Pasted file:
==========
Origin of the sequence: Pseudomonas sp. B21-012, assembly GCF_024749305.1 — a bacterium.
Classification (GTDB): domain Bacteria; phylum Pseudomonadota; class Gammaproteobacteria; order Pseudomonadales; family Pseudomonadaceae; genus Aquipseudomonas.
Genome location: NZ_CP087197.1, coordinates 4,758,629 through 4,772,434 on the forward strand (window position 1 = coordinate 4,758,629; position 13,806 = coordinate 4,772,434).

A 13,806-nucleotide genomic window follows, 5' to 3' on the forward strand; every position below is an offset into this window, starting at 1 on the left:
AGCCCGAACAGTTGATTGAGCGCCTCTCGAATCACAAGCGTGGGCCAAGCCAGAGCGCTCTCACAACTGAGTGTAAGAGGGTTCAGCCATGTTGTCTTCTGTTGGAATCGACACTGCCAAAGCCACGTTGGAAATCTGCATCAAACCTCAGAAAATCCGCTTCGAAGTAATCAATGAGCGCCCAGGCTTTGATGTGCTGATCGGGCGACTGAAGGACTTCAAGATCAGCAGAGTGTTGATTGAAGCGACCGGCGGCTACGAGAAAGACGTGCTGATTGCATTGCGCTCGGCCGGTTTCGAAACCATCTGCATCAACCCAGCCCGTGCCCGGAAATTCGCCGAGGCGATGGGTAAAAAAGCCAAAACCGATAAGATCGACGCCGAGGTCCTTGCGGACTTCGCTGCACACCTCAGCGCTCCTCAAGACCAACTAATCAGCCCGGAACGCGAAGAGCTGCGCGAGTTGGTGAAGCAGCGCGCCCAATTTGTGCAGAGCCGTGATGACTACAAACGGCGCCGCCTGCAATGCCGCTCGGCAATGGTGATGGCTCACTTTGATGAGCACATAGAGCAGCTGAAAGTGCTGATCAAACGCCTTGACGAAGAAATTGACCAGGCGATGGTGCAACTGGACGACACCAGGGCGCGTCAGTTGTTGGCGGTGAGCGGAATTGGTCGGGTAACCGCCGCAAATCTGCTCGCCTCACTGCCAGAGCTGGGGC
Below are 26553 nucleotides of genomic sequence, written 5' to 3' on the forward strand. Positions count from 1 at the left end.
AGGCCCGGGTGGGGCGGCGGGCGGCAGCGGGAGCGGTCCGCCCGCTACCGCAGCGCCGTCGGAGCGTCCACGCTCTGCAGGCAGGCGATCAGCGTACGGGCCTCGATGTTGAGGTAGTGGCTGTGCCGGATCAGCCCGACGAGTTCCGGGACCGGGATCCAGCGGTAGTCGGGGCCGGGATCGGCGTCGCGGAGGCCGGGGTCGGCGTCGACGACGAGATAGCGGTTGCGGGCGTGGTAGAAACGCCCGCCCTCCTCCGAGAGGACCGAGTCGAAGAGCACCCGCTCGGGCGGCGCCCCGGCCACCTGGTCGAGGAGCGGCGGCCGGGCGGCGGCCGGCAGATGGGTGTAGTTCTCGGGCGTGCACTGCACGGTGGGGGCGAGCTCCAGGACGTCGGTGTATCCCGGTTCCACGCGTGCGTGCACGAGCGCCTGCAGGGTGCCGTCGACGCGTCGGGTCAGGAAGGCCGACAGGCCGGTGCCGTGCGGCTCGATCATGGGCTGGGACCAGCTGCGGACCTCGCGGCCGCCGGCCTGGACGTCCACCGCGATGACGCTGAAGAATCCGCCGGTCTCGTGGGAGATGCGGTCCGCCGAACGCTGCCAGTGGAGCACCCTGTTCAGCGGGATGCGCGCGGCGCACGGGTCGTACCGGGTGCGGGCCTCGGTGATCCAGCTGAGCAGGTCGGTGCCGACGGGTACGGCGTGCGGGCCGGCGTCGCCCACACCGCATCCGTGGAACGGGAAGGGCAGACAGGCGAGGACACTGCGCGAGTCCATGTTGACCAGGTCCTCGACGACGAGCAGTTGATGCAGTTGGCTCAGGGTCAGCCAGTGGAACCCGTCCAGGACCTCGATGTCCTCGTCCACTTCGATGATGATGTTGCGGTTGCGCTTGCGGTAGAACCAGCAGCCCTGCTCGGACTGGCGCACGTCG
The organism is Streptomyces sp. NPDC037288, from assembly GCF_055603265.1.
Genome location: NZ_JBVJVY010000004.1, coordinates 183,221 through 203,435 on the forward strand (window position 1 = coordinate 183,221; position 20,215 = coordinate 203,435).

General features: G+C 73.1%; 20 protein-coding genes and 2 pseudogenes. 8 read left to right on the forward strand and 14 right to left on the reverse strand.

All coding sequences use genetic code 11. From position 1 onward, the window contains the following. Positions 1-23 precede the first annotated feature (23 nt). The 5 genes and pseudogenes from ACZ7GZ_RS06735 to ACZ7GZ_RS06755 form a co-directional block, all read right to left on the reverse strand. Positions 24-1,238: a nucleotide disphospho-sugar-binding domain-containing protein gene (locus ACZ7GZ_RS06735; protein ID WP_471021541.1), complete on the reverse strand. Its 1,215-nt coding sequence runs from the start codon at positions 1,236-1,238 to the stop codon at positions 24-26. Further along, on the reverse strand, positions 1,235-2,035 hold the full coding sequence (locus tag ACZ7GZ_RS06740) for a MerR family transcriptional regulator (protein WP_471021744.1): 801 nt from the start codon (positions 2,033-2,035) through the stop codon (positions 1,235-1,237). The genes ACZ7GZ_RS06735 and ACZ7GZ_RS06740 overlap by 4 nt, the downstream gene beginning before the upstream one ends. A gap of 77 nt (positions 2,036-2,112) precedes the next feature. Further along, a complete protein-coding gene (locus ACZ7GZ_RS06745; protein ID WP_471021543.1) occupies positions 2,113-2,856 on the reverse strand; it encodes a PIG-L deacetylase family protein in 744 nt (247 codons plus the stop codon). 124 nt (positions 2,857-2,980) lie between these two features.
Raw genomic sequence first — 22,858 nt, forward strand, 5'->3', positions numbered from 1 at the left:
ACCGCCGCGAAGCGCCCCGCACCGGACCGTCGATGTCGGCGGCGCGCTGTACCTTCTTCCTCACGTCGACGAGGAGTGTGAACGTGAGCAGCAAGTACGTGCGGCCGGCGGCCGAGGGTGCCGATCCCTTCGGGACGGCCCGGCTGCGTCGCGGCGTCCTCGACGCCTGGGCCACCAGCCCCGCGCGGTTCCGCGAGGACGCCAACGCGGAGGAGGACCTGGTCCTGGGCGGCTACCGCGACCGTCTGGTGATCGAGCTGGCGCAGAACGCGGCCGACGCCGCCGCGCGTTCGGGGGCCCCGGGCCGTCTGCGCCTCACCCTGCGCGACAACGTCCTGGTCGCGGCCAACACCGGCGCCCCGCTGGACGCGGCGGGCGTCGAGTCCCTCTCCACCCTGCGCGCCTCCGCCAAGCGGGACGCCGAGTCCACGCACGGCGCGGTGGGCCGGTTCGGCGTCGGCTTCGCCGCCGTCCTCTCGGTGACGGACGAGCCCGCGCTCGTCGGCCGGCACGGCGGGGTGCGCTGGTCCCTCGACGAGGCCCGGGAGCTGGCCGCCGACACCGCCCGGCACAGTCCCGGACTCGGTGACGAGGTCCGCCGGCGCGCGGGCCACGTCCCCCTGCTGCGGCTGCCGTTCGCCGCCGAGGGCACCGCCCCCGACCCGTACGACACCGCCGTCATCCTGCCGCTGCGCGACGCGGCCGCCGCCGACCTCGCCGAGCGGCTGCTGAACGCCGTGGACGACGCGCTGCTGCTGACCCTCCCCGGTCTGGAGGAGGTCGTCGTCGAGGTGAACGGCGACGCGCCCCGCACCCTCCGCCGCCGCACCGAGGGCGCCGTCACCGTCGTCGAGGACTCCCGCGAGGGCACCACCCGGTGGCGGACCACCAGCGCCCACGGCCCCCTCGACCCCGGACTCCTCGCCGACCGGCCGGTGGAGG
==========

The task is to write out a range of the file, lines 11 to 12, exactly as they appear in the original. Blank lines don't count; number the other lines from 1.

All coding sequences use genetic code 11. From position 1 onward, the window contains the following. Positions 1-23 precede the first annotated feature (23 nt). The 5 genes and pseudogenes from ACZ7GZ_RS06735 to ACZ7GZ_RS06755 form a co-directional block, all read right to left on the reverse strand. Positions 24-1,238: a nucleotide disphospho-sugar-binding domain-containing protein gene (locus ACZ7GZ_RS06735; protein ID WP_471021541.1), complete on the reverse strand. Its 1,215-nt coding sequence runs from the start codon at positions 1,236-1,238 to the stop codon at positions 24-26. Further along, on the reverse strand, positions 1,235-2,035 hold the full coding sequence (locus tag ACZ7GZ_RS06740) for a MerR family transcriptional regulator (protein WP_471021744.1): 801 nt from the start codon (positions 2,033-2,035) through the stop codon (positions 1,235-1,237). The genes ACZ7GZ_RS06735 and ACZ7GZ_RS06740 overlap by 4 nt, the downstream gene beginning before the upstream one ends. A gap of 77 nt (positions 2,036-2,112) precedes the next feature. Further along, a complete protein-coding gene (locus ACZ7GZ_RS06745; protein ID WP_471021543.1) occupies positions 2,113-2,856 on the reverse strand; it encodes a PIG-L deacetylase family protein in 744 nt (247 codons plus the stop codon). 124 nt (positions 2,857-2,980) lie between these two features.
Raw genomic sequence first — 22,858 nt, forward strand, 5'->3', positions numbered from 1 at the left: